The Asian Business and Management Conference 2012Official Conference ProceedingsOsaka, JapanExport performance (refer Table 3). The pattern of mean values shows that Thai agro-basedexporters invest resources more in developing export sales growth (mean value = 2.76), andexport profitability (mean value = 2.38, export market penetration in current market (meanvalue = 2.54), and export market penetration in new market (mean value = 2.05), perceivedexport success (mean value = 2.58), achievement of export objectives (mean value = 2.56)and satisfaction with overall export performance (mean value = 2.50).Table 3 Export PerformancesDimension of Export PerformanceMeanFinancial Measure*1. Export sales growth 2.762. Export profitability 2.38Overall Mean (Std. Div.) 2.57 (.86)Export Market Penetration**1. Export market penetration in current market 2.542. Export market penetration in new market 2.05Overall Mean (Std. Div.) 2.30 (.96)Export Success**1. Perceived export success 2.582. Achievement of export objectives 2.563. Satisfaction with overall export performance 2.50Overall Mean (Std. Div.) 2.55 (.97)* 5-point scale 1= much below expectation to 5= much above expectation,** 5-point scale 1= not at all satisfied to 5= very satisfied.CorrelationTable 4 the correlations between dimensions of networking resources and export performanceof financial measure show that financial institution (r = .31, p < .01), business association (r= .23, p < .05), knowledge institution (r = .23, p < .05), and business network (r = .35, p< .01) are positively and significantly correlated with financial measure. The correlationsbetween dimensions of networking and export market penetration show that financialinstitution (r = .37, p < .01), business association (r = .24, p < .05), knowledge institution (r= .19, p < .05), and business network (r = .33, p < .01) are positively and significantlycorrelated with export market penetration. The correlations between dimensions ofnetworking and export success show that government agencies (r = .21, p < .05), financialinstitution (r = .36, p < .01), business association (r = .24, p


The Asian Business and Management Conference 2012Official Conference ProceedingsOsaka, JapanEPPEN .18 .37** .24* .19* .33** .62** 1EPSUC .21* .36** .24* .14 .35** .60** .89** 1GOV = Government Agencies, FIN = Financial Institution, BUSA = Business Association,KNO = Knowledge Institution, BUSN = Business Network, EPFI = Export Performance(Financial Measure), EPPEN = Export Performance (Export Market Penetration), EPSUC =Export Performance (Export Success).4. The Study FindingsIn order to determine if the investment of resources in networking contributes to thevariations in export performance, a multiple regression analysis is conducted. The results ofregressions analysis on the effect of networking resources on export performance arepresented in Table 5.Table 5 Multiple Regression Analysis (Networking Resources and Export Performance)VariablesFinancialMeasureExport MarketPenetrationExportSuccessBeta t-value Beta t-value Beta t-valueGovernment Agencies -.24** -2.13 -.05 -.46 .01 .10Financial Institution .27* 1.70 .42** 2.60 .38** 2.36Business Association -.12 -.79 -.22 -1.40 -.20 -1.30Knowledge Institution .14 1.33 .03 .29 -.06 -.55Business Network .30** 2.39 .20 1.58 .24* 1.89R 2F-value.184.68***.174.28***.174.32***Note ***Sig p < .01, **Sig p < .05, *Sig p < .10The dimension of export performance in tern of financial measure in Table 5 (Colum 2), theaddition of the five networking resources has resulted in R 2 is .18 is significant (p < .01)which implies that the networking resources explained an additional 18% of the variation infinancial measure. F-statistics (p < .01) is significant suggesting that the model is adequate.From the regression model, it can be observed that financial institution (β = .27, p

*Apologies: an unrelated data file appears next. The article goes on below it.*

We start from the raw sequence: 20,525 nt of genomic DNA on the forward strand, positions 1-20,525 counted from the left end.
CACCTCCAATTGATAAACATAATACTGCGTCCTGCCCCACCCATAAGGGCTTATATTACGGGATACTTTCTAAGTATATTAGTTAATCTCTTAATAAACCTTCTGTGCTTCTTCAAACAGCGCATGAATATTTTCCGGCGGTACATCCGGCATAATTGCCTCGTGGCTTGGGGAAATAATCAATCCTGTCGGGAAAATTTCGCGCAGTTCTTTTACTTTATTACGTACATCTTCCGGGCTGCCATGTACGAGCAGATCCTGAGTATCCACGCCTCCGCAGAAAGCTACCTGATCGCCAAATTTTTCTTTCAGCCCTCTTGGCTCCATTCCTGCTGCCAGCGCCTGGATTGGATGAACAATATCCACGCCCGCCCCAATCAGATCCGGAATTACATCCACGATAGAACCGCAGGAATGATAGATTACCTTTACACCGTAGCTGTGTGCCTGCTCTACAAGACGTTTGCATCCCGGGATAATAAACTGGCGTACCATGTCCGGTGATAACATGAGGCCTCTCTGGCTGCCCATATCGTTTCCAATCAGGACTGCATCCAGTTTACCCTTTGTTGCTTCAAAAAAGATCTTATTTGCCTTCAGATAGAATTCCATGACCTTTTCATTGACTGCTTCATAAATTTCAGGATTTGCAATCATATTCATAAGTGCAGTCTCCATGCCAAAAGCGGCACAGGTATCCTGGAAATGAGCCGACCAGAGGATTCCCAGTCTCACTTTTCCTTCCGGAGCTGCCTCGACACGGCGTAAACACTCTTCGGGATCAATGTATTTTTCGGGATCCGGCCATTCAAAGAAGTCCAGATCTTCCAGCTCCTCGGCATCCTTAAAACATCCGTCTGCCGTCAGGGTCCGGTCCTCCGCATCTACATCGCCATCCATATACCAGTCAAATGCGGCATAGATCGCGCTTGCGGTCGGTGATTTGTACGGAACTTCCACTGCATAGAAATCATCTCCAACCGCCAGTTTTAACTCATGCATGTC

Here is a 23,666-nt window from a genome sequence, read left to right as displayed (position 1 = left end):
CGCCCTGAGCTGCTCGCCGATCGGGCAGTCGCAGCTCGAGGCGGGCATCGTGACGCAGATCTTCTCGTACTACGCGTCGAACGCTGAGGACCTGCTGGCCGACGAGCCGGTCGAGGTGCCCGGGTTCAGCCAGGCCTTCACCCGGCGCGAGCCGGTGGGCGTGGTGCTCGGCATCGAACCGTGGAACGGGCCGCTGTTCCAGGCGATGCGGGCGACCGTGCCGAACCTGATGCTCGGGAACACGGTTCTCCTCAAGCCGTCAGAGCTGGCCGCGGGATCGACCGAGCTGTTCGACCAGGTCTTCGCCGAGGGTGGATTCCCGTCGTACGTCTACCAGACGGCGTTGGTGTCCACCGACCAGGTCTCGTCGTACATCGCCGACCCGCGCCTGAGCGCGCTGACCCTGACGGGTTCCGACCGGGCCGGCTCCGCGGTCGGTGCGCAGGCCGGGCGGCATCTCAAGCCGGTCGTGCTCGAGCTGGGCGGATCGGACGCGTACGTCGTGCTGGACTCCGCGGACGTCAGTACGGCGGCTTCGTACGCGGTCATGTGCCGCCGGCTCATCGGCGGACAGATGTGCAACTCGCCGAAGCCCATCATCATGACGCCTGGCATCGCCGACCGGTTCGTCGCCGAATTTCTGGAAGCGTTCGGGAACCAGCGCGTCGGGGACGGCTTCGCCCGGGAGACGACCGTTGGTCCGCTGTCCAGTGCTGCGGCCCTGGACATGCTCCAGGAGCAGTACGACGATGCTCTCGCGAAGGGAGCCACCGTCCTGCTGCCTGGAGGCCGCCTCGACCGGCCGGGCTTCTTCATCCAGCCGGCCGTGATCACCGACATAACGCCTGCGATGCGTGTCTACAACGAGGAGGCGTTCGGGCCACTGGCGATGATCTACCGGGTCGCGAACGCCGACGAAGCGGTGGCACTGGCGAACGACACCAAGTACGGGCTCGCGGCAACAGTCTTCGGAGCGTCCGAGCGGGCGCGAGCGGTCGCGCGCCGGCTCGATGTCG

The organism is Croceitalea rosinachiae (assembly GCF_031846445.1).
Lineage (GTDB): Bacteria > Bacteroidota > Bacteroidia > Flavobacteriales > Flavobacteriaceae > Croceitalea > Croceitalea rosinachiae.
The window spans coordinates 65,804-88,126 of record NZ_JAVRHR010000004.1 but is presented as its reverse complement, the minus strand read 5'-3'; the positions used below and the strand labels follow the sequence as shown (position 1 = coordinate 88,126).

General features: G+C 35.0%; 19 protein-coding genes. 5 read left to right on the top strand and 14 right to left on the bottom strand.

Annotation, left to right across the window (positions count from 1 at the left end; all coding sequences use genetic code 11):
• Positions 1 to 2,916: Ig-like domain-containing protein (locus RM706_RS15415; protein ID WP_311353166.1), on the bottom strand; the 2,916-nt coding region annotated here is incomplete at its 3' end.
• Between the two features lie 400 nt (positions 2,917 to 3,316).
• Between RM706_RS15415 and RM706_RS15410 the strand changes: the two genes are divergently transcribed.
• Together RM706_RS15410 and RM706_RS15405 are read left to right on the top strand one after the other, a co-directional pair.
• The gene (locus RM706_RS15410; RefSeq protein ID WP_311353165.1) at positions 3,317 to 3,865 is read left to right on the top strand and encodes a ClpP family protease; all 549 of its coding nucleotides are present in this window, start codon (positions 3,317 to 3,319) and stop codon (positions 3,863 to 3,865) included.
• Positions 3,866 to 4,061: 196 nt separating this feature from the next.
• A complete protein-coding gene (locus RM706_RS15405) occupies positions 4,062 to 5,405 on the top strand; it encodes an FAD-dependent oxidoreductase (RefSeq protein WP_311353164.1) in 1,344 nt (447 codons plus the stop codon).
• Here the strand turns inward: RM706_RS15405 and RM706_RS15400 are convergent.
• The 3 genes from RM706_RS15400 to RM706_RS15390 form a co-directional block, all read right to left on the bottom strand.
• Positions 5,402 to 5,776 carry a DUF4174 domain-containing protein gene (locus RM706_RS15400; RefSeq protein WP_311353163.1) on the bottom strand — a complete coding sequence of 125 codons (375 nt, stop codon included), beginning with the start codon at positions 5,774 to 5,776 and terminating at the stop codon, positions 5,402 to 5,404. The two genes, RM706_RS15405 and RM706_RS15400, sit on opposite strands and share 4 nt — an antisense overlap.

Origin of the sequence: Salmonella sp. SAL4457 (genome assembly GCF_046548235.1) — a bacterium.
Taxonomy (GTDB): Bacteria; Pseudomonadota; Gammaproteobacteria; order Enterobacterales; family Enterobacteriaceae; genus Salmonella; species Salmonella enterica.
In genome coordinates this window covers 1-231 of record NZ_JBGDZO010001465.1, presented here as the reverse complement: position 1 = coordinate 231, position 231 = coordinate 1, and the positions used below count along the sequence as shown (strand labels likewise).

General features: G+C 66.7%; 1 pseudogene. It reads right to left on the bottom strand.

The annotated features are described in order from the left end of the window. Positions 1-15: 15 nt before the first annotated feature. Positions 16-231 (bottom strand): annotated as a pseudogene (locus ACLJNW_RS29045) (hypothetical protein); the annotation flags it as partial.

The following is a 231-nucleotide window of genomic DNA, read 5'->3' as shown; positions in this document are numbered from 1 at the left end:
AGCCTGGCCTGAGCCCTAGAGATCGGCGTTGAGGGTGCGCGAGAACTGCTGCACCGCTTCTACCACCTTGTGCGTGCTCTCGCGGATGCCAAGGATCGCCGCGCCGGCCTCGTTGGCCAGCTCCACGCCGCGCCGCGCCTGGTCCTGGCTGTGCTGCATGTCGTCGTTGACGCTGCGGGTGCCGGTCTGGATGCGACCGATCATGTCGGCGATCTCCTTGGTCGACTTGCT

The Asian Business and Management Conference 2012Official Conference ProceedingsOsaka, JapanThe dimension of export performance in tern of export success in Table 5 (Colum 4), theaddition of the five networking resources has resulted in R 2 is .17 is significant (p < .01)which implies that the networking resources explained an additional 17% of the variation inexport success. F-statistics (p < .01) is significant suggesting that the model is adequate.From the regression model, it can be observed that financial institution (β = .38, p < .05) andbusiness network (β = .24, p < .10) are statistically significant and has a positive relationshipwith export success. On the other hand, government agencies, business association, andknowledge institution does not have a significant relationship with export success.5. DISCUSSIONFrom the Social Capital Theory (SCT) is supported of this study, the previous study byLeenders and Gabbay (1999), explained that a firm’s networks from a major contributor to itsperformance. However, resources to be invested in accumulating knowledge and managerialcapability are crucial. The outcome of that investment can be a source of competitiveadvantage as the managerial talent, technology and knowledge as these resources.Opportunities are abound for a firm with limited resources to source information andknowledge from external organizations. The finding of this study shows that allocation ofresources towards these activities explains the variation in export performance. This isparticularly with respect to developing relationship and networks among business associates.This finding is consistent with Chetty and Holm (2000), explained that business networks isan important to internationalization, firms interact with their network partners to extend,penetrate and integrate their international markets. Networks can help firms exposethemselves to new opportunities, obtain knowledge, learn from experiences, and benefit fromthe synergistic effect of pooled resources in engaging in international venturing activities.In Thailand financial institution and business network are an important with Thai’s exportersin international market. This finding supported by Yiu, Lau and Burton (2007), explainedthat business network ties (consists of customers and suppliers) and institutional network ties(consists of government agencies, financial institutions and trade associations) are positivelyrelated with international venturing. While the study of Pongpanich and Phitya-Isarakul(2008), explained that business network includes grower, exporters, and freight providers toimporters are important for competitiveness and export performance of Thai fruit exports inChinese market. However, evidence from Thailand is indicating that networking withknowledge institution is relatively weak. Managers should be encouraged to explore linkageswith these knowledge resources. The insignificant of investing resources in buildingrelationship with these institutions in explaining export performance is not surprising.Because the previous study found export promotion programs has produced mixed results.The kind of assistance needed by exporters differ across firms’ level of export involvement(Kotabe and Czinkota, 1992). It appears that firms’ own experiential knowledge andknowledge from parties closely associated with their business is more valued.22